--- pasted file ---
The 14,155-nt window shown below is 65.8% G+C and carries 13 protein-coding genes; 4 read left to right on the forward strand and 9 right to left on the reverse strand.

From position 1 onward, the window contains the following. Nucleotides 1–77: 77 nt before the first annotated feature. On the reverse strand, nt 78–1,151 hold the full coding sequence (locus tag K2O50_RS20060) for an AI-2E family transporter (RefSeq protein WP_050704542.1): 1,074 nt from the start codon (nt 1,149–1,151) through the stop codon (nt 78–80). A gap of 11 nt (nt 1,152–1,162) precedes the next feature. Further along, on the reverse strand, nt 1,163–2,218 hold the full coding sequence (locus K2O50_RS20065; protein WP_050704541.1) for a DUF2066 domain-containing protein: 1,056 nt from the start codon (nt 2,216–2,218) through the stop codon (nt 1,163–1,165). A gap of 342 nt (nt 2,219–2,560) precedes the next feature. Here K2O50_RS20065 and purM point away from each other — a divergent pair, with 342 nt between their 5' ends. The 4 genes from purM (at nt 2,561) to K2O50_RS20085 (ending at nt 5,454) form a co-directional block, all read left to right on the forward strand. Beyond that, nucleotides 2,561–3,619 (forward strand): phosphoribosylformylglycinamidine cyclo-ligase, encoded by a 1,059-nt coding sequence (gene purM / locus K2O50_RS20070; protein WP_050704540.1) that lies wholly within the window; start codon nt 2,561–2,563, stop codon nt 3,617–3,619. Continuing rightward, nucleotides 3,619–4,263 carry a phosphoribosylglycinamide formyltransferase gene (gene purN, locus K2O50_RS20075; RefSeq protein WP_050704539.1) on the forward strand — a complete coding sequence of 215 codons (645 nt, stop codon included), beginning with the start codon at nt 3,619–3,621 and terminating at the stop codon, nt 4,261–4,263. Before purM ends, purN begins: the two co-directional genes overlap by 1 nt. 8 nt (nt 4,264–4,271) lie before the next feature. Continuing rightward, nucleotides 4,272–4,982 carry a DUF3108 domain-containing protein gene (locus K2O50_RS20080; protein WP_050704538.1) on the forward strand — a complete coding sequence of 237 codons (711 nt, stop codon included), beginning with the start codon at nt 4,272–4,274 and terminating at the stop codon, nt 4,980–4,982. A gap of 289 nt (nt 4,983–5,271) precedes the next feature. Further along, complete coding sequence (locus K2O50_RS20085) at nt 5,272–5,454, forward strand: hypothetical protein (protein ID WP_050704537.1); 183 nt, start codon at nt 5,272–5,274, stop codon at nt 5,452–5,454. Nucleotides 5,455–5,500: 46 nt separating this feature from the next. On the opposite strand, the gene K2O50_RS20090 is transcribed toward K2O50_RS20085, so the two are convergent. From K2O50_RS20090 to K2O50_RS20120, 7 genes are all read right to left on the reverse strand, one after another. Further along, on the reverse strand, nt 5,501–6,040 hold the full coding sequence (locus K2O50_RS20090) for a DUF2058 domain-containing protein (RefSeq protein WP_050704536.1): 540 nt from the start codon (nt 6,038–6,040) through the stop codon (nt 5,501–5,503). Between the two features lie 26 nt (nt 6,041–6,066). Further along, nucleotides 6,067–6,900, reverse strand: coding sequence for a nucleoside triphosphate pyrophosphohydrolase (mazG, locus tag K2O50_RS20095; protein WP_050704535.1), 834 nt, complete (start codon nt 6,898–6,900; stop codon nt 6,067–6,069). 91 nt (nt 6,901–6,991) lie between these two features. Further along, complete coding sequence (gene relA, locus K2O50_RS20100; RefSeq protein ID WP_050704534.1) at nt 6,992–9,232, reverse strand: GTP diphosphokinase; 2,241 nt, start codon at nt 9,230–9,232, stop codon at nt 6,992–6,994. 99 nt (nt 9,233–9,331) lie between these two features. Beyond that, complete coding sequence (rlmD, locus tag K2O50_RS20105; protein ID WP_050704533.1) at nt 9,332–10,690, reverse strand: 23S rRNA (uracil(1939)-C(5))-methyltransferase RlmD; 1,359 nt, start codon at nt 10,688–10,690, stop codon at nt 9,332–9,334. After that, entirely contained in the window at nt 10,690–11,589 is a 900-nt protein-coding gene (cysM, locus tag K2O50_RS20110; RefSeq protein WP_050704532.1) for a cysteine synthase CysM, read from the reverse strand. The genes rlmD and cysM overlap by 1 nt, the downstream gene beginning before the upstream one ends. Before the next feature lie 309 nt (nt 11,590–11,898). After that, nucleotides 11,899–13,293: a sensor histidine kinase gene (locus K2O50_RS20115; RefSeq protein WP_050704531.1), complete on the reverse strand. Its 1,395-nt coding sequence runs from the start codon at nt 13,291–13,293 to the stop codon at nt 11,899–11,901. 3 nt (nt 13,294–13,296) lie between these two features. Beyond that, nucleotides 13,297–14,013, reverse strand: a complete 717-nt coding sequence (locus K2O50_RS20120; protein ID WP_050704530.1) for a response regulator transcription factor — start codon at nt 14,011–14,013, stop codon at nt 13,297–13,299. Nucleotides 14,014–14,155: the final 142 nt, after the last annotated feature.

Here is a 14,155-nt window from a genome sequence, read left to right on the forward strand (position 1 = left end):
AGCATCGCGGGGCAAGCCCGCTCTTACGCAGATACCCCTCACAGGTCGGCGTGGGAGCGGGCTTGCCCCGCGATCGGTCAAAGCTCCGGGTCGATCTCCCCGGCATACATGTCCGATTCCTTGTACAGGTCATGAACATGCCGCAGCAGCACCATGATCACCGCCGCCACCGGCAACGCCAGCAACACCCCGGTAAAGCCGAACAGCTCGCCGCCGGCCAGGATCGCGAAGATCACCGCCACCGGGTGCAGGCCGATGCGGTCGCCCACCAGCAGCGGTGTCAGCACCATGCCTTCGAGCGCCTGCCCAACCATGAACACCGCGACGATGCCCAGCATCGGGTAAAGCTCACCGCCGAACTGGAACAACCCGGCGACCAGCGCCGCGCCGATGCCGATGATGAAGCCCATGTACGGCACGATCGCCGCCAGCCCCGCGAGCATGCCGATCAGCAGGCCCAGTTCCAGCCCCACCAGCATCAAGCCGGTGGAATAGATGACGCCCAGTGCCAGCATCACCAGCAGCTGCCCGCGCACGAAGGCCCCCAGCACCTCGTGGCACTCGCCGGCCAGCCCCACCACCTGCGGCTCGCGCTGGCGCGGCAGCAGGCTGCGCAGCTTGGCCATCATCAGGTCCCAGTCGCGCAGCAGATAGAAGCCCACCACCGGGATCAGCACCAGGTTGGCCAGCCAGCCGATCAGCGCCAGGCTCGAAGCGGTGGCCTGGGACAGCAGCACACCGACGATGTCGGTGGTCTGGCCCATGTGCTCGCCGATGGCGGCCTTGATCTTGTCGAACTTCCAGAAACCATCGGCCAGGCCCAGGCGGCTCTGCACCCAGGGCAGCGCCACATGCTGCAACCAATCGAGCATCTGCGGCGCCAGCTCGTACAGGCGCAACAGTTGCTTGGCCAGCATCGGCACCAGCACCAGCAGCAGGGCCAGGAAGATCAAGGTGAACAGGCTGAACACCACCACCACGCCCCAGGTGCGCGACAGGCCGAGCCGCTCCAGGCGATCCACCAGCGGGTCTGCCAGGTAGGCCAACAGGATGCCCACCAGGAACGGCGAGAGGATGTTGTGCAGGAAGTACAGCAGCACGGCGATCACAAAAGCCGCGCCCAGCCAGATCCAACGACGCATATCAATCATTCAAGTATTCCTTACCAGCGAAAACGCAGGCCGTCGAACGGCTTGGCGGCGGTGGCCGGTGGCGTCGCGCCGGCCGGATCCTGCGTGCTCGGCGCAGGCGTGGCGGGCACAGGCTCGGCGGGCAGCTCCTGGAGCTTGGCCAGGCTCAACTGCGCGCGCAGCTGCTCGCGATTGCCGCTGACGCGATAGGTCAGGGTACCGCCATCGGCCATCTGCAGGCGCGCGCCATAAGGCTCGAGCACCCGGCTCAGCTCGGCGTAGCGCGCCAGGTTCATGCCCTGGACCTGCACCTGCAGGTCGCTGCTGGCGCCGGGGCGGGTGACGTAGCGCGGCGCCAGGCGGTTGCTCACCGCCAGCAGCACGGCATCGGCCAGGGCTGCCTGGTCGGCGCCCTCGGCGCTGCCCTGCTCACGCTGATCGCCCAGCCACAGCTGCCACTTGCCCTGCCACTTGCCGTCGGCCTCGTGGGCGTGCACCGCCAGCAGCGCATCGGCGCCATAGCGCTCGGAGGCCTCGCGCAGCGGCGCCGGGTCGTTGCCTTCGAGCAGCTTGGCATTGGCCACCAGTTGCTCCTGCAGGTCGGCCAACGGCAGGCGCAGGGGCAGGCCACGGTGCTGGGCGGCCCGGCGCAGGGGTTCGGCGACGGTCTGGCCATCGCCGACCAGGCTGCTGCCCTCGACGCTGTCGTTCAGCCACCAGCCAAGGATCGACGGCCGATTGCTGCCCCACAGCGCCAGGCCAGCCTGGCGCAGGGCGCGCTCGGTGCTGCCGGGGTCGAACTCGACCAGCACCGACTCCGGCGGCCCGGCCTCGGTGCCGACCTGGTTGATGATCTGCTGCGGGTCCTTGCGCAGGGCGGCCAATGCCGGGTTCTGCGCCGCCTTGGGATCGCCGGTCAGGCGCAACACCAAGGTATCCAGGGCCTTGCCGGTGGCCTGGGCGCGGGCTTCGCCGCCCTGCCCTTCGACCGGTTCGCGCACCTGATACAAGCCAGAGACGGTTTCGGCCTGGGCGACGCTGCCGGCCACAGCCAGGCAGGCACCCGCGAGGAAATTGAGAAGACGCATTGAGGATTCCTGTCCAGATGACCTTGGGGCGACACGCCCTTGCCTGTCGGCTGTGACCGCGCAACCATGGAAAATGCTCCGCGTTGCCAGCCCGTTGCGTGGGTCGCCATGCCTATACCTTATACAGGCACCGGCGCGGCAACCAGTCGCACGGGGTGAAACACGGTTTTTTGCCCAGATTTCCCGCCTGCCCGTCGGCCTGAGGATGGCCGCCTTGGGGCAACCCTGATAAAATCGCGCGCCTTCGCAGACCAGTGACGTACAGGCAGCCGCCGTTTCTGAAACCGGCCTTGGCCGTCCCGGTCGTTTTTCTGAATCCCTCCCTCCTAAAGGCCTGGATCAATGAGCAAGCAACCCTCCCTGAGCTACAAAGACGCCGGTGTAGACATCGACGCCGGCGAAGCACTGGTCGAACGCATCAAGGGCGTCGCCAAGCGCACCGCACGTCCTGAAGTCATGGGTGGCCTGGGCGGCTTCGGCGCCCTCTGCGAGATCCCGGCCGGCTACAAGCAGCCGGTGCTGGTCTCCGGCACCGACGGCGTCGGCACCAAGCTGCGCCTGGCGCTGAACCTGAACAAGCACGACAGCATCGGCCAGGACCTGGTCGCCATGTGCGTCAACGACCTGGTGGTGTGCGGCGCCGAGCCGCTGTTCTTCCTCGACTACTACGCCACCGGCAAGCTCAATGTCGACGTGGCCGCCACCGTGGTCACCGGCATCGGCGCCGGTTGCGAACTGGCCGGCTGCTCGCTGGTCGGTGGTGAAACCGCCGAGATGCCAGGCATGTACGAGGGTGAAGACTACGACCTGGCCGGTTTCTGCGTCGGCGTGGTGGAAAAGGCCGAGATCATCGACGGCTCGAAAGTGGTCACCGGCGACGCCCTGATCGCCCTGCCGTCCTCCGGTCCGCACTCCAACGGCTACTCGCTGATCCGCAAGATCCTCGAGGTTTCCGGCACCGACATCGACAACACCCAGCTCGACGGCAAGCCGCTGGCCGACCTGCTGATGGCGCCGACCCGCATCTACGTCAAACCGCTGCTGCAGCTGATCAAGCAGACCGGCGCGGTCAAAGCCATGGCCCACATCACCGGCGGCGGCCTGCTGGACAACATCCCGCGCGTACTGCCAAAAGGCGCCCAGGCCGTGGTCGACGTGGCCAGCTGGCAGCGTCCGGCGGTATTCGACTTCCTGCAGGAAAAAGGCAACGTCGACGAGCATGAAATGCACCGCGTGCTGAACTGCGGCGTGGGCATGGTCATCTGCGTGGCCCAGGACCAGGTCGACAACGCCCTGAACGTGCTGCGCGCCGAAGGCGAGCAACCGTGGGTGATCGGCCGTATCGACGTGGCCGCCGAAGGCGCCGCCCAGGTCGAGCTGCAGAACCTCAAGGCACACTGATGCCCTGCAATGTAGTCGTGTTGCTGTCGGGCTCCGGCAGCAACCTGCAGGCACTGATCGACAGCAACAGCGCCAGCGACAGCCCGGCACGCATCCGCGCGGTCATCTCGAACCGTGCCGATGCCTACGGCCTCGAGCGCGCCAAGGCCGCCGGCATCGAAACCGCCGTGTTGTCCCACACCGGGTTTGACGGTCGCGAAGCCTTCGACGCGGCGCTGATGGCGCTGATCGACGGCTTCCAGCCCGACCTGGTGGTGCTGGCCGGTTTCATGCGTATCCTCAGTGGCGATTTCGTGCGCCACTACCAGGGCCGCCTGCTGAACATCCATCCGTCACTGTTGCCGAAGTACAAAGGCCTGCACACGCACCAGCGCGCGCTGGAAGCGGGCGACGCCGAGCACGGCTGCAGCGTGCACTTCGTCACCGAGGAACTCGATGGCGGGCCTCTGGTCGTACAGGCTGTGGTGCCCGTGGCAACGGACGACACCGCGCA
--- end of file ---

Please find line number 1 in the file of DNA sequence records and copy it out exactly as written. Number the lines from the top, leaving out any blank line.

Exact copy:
The 14,155-nt window shown below is 65.8% G+C and carries 13 protein-coding genes; 4 read left to right on the forward strand and 9 right to left on the reverse strand.